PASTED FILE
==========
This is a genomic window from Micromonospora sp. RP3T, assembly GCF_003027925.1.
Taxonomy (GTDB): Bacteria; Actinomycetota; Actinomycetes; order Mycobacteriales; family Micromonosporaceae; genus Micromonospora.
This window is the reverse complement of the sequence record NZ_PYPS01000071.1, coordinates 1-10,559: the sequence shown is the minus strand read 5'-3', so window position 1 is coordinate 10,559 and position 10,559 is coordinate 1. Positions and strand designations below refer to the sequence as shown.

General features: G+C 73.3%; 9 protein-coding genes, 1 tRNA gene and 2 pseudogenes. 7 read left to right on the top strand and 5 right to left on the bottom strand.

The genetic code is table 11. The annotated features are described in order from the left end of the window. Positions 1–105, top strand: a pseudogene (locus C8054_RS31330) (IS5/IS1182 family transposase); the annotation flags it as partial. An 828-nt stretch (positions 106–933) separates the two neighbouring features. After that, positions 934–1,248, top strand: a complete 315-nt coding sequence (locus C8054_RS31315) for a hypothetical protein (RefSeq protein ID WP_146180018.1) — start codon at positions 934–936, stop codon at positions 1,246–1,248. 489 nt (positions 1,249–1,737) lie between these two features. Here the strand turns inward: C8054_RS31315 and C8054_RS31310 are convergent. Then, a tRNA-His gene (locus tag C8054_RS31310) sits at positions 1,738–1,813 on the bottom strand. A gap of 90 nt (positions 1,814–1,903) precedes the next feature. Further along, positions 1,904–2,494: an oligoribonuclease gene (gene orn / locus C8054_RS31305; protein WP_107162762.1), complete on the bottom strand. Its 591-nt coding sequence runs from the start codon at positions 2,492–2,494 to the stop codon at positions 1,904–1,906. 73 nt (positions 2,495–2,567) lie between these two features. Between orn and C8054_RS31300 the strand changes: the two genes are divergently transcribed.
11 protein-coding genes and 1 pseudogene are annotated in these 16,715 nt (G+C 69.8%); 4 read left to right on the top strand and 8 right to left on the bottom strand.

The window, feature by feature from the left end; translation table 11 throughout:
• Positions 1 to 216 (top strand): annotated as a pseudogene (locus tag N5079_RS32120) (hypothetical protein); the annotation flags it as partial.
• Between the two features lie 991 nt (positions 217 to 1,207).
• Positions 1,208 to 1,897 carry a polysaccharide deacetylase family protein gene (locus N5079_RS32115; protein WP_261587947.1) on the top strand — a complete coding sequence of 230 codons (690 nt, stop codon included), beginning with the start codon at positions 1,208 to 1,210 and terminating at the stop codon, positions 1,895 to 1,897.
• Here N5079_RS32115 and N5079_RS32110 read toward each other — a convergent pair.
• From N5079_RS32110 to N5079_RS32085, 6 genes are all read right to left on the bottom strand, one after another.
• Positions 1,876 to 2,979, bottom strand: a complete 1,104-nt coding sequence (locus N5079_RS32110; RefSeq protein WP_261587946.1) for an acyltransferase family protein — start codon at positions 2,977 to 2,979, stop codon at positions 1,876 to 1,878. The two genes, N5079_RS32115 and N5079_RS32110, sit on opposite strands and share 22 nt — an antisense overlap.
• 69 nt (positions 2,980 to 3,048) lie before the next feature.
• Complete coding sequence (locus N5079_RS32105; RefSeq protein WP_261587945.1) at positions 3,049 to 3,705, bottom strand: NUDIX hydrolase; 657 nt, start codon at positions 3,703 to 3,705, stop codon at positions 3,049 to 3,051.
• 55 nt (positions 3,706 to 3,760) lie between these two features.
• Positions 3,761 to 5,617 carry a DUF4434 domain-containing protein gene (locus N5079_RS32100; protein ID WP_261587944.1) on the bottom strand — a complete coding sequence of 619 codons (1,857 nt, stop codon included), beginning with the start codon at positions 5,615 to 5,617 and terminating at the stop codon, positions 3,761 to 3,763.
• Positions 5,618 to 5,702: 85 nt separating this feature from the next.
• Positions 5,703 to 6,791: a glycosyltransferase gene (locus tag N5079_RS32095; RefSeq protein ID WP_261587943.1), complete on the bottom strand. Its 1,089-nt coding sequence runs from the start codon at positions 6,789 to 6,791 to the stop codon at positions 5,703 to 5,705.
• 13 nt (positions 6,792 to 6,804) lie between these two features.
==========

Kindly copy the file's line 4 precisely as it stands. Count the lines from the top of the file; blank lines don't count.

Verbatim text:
General features: G+C 73.3%; 9 protein-coding genes, 1 tRNA gene and 2 pseudogenes. 7 read left to right on the top strand and 5 right to left on the bottom strand.